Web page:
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Sullivan:

These are not the words of a president serious about cutting the debt. Cutting “waste” in government isn’t going to get you anywhere near what you need. And the president needs to get serious about the burgeoning long-term costs of Medicare. That requires real honesty about real future sacrifice – not blandishments about how we might be able to bend the cost curve slightly.

Can we, please, get something other than typical deficit-scold group think? Andrew seems to think that all we need is more seriousness and more sacrifice and then we’re golden. He decries the President’s desire to raise additional revenue as not serious because it won’t raise enough. Well, OK, I agree it won’t raise a whole hell of a lot. But previously Sullivan complained that the President wanted too much (relative) revenue! 

I would ask how much, specifically, is thecorrect amount? 

More importantly, I would ask how much deficit reduction, specifically, is the correct amount? 

We’ve already done $2.4 Trillion. But I guess that’s just not enough serious sacrifice for the deficit scolds. They won’t be happy until, well, they will never quite say. Is stabilizing the debt to GDP ratio sufficient? We can do that with another $1.2 Trillion. Obama’s “not serious” revenue ask gets us half way there. 

Alas, we will now continue our charade of THE DEFICIT WILL KILL US ALL MORE AUSTERITY NOW I’M VERY SERIOUS AUSTERITY NOW! followed by AUSTERITY WILL KILL US ALL! (remember the fiscal cliff?) and then back again. 

If you’re having trouble making sense of the Very Serious beltway opinion on fiscal matters, its because it doesn’t make a goddamn bit of sense.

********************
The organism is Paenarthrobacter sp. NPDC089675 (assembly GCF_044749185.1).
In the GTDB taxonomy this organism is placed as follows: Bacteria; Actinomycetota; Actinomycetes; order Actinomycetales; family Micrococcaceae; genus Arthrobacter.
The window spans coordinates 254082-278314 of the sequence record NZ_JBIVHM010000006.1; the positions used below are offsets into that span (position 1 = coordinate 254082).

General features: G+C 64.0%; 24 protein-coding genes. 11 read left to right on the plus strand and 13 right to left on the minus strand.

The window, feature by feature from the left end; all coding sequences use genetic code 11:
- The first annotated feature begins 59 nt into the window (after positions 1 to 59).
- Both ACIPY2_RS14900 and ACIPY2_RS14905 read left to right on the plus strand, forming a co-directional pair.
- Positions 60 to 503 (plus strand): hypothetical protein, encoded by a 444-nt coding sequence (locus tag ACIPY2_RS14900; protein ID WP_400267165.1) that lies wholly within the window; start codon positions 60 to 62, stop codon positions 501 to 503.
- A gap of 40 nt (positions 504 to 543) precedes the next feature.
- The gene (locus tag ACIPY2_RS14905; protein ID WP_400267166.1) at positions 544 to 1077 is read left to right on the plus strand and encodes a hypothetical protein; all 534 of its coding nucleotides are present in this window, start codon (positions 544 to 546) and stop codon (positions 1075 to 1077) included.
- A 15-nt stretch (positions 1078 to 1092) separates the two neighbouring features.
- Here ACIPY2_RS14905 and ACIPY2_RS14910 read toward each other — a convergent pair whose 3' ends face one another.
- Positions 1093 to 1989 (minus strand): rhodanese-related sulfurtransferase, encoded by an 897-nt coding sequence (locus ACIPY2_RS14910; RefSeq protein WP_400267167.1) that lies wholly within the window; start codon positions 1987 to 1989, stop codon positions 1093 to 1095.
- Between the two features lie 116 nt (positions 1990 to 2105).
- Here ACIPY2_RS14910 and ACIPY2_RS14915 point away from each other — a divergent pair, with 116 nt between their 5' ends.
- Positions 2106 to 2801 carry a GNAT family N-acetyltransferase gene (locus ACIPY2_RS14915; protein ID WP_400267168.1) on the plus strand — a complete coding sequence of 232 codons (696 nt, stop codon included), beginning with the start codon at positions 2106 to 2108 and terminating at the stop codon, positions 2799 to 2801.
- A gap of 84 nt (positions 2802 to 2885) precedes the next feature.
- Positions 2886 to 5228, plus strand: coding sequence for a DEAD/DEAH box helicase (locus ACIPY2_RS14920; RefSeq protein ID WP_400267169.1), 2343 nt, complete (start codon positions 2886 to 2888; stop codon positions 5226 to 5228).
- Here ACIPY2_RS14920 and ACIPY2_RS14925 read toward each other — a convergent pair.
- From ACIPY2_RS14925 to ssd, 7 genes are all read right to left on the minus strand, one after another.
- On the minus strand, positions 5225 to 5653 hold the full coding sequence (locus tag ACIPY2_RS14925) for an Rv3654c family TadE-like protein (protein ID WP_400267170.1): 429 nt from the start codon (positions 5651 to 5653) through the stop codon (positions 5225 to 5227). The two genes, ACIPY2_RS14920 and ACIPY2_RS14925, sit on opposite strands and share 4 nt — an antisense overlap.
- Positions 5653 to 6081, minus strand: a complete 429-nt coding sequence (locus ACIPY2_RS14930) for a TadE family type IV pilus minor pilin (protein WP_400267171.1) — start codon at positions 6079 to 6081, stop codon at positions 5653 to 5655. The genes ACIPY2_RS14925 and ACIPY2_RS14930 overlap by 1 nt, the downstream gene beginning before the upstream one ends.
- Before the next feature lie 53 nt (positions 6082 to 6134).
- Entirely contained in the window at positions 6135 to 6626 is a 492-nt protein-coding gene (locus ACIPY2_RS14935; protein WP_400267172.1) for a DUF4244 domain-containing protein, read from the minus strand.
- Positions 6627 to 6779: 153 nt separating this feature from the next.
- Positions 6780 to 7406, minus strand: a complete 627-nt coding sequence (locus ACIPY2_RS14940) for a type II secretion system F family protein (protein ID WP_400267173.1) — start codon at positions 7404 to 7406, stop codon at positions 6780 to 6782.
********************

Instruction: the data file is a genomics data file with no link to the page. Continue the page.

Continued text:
Sullivan finishes:

If you want to go small, Mr President, and leave the real debt cutting to your successor, that’s your prerogative. But it is not the change we believed in. Or voted for.

Well, actually that’s exactly what we voted for. Obama made no secret of his desire to squeeze revenue out of the rich via sunsetting the Bush tax cuts for only high earners and via closing Mitt Romney’s favorite loopholes. In fact, it was the entire premise of his campaign. Voters overwhelmingly rejected Mitt Romney and Paul Ryan’s (conflicting) versions of austerity for Obama’s “balanced” and minimally austere (by comparison) approach. 

I don’t ever recall Barack Obama running on a platform of “serious” austerity. Sullivan has been lamenting Obama’s failure to “embrace Bowles-Simpson” for two years, a lamentation that made as little sense then as now. On spending, Obama actually has (very nearly) embraced BS (in terms of net amounts, if not line items). On revenues, he never intended to. He’s made that abundantly clear for almost two years. 

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White Guys Have Opinions

Ever since the election, we’ve had waves of articles wherein conservatives say that they won “on the issues”, and only lost because of higher than expected “urban turnout”. Here’s Paul Ryan, saying precisely that:

“I don’t think we lost it on those budget issues, especially on Medicare, we clearly didn’t lose it on those issues,” Ryan to local station WISC-TV. “I think the surprise was some of the turnout, some of the turnout especially in urban areas, which gave President Obama the big margin to win this race.”